So much of dating is consumed by what we think we should want rather than being open to learning what we might need. As a single individual, this leads to so much confusion. It feels like an endless road of “Maybe you’re the right one? Or maybe him? Oh definitely not him! But I think it might be him?” It’s trial and error that just starts to strain your mind and your heart.
Black Love cast member LeToya Luckett was there too. Prior to meeting her husband Tommi, she was over relationships to the point that she got down and surrendered the journey to God. “I was like God,” she said sitting next to her husband Tommi, “I can’t pick for myself. Imma need you to do this for me. Imma step aside, get out of the driver’s seat, because I’m about to crash this thing.” It was about two months later when a mutual friend connected LeToya and Tommi and they began getting to know each other.
Now when you’re a single someone who is looking forward to marriage and a family there is a clock that seems to tick louder and louder in the back of your mind. Surrendering the very process that gets you there can be uncomfortable, because, to not devote your time and energy to it feels like you’re wasting time at best, and giving up at worst. LeToya felt the same way and admitted that surrendering your love life is easier said than done, but sometimes we need to move out of our own way to welcome something different into our lives.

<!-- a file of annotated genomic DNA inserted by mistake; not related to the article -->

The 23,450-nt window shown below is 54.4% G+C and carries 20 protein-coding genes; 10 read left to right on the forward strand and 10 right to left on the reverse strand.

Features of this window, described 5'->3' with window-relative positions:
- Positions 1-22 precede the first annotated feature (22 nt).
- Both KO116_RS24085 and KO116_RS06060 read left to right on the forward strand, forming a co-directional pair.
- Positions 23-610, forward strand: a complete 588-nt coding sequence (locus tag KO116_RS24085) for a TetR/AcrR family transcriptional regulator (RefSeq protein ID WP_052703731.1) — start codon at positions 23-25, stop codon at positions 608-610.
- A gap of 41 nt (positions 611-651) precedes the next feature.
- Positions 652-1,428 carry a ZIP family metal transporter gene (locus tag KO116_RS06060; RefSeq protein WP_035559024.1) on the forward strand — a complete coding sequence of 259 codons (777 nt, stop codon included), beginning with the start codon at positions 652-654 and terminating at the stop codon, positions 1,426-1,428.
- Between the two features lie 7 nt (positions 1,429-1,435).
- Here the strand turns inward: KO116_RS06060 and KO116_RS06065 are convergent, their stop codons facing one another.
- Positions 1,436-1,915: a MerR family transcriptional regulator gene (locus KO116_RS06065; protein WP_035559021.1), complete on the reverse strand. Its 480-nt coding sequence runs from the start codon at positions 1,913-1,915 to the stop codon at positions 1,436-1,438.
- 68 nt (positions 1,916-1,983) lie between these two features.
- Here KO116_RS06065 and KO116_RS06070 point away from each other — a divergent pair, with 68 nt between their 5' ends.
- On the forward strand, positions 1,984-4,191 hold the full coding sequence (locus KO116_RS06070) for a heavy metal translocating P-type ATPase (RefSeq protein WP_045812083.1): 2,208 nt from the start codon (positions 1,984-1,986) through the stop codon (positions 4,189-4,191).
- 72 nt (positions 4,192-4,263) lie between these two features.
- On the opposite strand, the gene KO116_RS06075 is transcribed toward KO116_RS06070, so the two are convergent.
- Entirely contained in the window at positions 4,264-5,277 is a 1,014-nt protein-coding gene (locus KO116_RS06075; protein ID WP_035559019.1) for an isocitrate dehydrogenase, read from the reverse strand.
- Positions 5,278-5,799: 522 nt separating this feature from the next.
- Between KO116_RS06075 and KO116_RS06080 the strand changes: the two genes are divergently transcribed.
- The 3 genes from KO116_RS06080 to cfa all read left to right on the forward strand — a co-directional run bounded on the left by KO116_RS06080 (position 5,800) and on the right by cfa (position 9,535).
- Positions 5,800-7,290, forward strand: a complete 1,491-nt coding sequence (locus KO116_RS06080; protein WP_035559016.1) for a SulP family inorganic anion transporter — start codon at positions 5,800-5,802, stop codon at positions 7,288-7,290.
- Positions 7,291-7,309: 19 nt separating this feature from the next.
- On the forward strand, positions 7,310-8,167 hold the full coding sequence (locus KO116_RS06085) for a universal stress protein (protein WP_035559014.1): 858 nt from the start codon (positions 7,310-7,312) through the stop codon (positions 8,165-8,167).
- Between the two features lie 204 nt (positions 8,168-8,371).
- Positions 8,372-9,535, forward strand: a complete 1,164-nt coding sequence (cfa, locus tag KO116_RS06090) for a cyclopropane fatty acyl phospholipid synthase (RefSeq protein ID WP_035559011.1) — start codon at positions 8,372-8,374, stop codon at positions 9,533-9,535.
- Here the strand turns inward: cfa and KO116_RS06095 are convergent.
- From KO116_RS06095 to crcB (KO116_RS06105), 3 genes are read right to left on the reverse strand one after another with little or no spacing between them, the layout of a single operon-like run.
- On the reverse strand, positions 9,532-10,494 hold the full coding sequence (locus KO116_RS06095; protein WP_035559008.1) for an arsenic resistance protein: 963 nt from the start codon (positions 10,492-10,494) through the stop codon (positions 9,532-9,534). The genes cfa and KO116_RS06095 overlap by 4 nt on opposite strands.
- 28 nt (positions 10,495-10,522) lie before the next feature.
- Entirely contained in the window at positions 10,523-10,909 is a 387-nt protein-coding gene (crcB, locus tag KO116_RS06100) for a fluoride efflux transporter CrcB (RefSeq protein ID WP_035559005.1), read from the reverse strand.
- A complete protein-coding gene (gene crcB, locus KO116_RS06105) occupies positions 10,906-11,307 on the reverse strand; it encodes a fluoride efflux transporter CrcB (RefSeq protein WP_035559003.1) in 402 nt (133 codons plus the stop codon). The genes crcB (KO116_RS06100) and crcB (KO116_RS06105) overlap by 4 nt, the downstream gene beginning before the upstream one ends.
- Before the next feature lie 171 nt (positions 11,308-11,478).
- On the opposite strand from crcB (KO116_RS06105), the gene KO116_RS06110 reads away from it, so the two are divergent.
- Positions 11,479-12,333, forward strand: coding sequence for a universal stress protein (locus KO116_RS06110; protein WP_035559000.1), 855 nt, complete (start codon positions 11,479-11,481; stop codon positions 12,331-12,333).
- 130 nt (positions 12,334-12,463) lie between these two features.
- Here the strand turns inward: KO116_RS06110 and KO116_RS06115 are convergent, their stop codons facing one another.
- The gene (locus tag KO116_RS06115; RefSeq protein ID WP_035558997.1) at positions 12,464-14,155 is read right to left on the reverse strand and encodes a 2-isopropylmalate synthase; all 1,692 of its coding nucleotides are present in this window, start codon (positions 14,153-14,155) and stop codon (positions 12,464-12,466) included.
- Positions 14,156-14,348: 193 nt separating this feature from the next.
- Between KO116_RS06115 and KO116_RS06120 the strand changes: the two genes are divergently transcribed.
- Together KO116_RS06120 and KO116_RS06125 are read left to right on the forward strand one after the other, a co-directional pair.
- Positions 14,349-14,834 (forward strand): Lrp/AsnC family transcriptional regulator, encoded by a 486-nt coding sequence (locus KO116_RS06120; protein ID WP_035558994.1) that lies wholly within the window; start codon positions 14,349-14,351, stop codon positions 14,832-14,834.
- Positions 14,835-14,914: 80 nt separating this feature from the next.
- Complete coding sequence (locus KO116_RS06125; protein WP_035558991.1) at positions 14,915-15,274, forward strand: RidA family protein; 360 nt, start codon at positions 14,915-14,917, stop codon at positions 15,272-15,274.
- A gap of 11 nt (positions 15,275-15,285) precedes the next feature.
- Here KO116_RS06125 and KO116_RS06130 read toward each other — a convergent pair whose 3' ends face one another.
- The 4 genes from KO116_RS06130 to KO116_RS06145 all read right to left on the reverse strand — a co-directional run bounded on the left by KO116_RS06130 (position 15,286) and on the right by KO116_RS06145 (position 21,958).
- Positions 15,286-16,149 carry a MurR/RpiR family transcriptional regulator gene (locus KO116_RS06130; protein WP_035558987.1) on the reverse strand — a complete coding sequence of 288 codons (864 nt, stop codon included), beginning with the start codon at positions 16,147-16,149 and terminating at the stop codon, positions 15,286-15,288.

Writing Your Own Way
Just watching this episode, I caught myself thinking back to past relationships and thinking ahead to relationships that have yet to start, imagining “What will our story be?” It’s a question that seems so innocent on its face, but usually builds momentum into expectations that blind us to anything that doesn’t appear the way we think it should. If anything, this episode showed me that love is where you find it and where you feel it. Yes, these stories are inspiring and beautiful, not because couples entered them prepared to act out something that was already written, but because they were willing to create something new that was vulnerable and authentic.